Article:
Recharging in Richmond

We take the Hyundai Kona Electric for a road trip to Richmond.

The last time I took the Hyundai Kona for a spin I thought it was young, sporty and fun. The Kona Electric is still all of these things, but it has definitely grown up a bit.

Say goodbye to the bright neons of the original Kona line. The Electric range offers a sophisticated, cool-toned colour palate, closed radiator grille and aerodynamic design that’ll still make you stand out from the crowd. 

One of my biggest issues with the original petrol-powered Kona was the automatic transmission. I found that it lagged, especially driving up hills and out of corners. The Kona Electric gave me no such trouble. It glided up hills and could get me up to speed in no time with 395Nm of instant torque. Combined with the 150kW electric motor and 64kWh lithium-ion polymer battery, it gave an ultra-quiet, super-smooth and powerful drive. 

Interestingly, when driving slowly I could hear a faint, almost musical hum. It vaguely reminded me of bagpipes. One of my passengers even said it sounded like angels.  It turns out it was the Virtual Engine Sound System – a feature designed to keep pedestrians safe by playing a melodic driving sound when driving at low speeds so they can hear you coming. 

 

Wall full of lollies at Sweets & Treats in Richmond.
Lollies at Sweets & Treats in Richmond.
Electric Kona with Richmond bridge in the background.
The Kona Electric features a closed radiator grille.

 

Keen for our first fully electric experience, my friends and I jumped in bound for Richmond. As the view transformed into vineyards and paddocks, the Kona Electric handled the highway driving and the more narrow windy roads with comfort and ease. 

We pulled into the historic village, and our first stop was the Town Hall market. We were greeted with the sound of a busker playing the harp and tables of handmade food, arts and crafts. We each picked up something we loved – a hairclip made of sassafras by Eden Design, some acrylic pour earrings by Catherine Anne Design and a thylacine print by Juicy Prints

With lunch on our minds we stopped at Ashmore. This café has always been a favourite of mine for iced chocolates topped with lashings of whipped cream. We paired our chocolatey treats with a feast of jacket potatoes, salmon and a long overdue catch-up. 

Needing to walk off all the food we’d just eaten, we perused the shops and galleries. My favourite shop in Richmond is The Gift of Wildlife. Owned by wildlife carer and designer Maria Novy, the boutique is stocked with handmade Australian and Tasmanian artwork, products and homewares that celebrate and raise awareness of our native animals. 

The Gift of Wildlife helps to support Tasmanian wildlife carers at the Bonorong Wildlife Hospital, and most of the artists and designers in the store support their own wildlife organisations. Rather fittingly, we’d just seen a very brave echidna waddling across the road and stopping traffic!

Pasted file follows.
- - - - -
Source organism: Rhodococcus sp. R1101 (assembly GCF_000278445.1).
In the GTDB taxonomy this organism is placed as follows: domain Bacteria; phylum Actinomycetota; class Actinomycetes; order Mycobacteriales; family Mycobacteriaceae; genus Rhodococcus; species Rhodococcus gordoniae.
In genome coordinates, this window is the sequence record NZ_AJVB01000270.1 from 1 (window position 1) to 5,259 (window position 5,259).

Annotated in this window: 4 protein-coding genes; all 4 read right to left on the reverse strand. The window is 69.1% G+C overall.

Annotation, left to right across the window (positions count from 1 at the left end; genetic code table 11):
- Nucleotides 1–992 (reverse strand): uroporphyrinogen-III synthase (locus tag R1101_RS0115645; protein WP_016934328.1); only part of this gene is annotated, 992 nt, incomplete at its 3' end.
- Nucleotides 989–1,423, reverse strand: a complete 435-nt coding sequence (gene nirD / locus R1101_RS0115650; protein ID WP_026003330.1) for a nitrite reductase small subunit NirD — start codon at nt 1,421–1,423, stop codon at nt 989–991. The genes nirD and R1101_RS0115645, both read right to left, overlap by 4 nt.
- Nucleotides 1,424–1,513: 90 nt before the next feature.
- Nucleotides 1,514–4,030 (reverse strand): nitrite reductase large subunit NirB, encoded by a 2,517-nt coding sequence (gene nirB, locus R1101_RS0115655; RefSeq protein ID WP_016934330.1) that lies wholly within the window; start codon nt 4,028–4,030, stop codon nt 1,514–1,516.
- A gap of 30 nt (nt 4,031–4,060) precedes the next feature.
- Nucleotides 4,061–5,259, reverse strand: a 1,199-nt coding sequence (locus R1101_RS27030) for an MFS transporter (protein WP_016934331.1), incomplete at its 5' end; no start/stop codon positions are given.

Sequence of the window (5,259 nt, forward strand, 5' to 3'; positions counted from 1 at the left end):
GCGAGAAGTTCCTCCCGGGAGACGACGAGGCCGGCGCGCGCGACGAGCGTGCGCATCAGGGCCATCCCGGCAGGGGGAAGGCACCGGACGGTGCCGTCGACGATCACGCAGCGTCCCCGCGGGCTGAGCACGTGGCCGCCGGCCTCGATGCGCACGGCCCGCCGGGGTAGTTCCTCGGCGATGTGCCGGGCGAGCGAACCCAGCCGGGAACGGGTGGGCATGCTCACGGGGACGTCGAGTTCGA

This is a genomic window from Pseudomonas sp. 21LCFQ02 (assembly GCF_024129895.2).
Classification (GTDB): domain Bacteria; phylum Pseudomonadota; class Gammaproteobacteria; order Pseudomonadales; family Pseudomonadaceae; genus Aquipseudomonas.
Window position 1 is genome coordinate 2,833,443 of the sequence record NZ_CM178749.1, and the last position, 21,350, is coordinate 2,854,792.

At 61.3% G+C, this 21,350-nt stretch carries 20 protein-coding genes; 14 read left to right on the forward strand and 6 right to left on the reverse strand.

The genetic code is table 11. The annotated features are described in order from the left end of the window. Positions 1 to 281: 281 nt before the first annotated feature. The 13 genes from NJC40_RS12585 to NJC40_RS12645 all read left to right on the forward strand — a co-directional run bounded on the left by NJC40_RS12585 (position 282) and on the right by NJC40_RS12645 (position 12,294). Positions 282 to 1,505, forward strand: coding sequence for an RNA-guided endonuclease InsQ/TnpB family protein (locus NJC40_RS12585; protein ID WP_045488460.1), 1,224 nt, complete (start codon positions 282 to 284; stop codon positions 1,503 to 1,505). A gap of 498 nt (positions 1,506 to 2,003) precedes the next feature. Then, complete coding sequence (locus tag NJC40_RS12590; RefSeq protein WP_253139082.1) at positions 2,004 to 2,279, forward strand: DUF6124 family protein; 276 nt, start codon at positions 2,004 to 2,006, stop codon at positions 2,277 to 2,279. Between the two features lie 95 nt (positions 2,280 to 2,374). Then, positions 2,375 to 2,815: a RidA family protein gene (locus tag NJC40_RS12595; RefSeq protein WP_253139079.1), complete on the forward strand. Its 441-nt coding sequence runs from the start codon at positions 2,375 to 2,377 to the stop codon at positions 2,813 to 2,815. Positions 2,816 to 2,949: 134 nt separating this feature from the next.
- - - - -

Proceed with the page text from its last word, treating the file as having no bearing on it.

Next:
Thylacine print by Lucy Smith
Thylacine artwork by Lucy Smith of Juicy Prints.

We explored another couple of shops full of recycled materials and antiques before making a beeline for Sweets & Treats. Packed with locals and tourists, everywhere you look there are chocolate-coated raspberries, speckled gobstoppers, licorice allsorts and multicoloured boiled drops. Lollipops in hand, we headed to the Richmond Bridge for a quick photo-op before heading back to Hobart – making a quick pit stop at Wicked Cheese to stock up on some delicious Tasmanian brie and chilli cheddar. 

My experience with the Kona didn’t stop at Richmond. I drove it around my local area all weekend and not once was I nervous about battery power.

Hyundai claims you can travel approximately 449km on a full charge in the Kona Electric, so I didn’t even need to plug it in at home. By the time I arrived at the Hyundai showroom on Monday morning it still had 61% left. To make your charge last longer you can also control the level of regenerative braking and choose from three different drive modes. 

The Kona Electric still boasts all the things we love about the original version, such as electronically adjustable heated and cooling seats, infotainment screen, heads up display, reversing camera and wireless phone charger. It’s also packed with Hyundai’s SmartSense™ safety features including blind-spot collision warning, lane keep assist, rear cross traffic warning and smart cruise control, just to name a few. 

Overall, the Kona Electric gave a powerful and peaceful drive. I felt in control and even better about the fact it was producing zero emissions. The entry level Elite model starts from $64,727 drive away and the Highlander model starts from $69,407 drive away.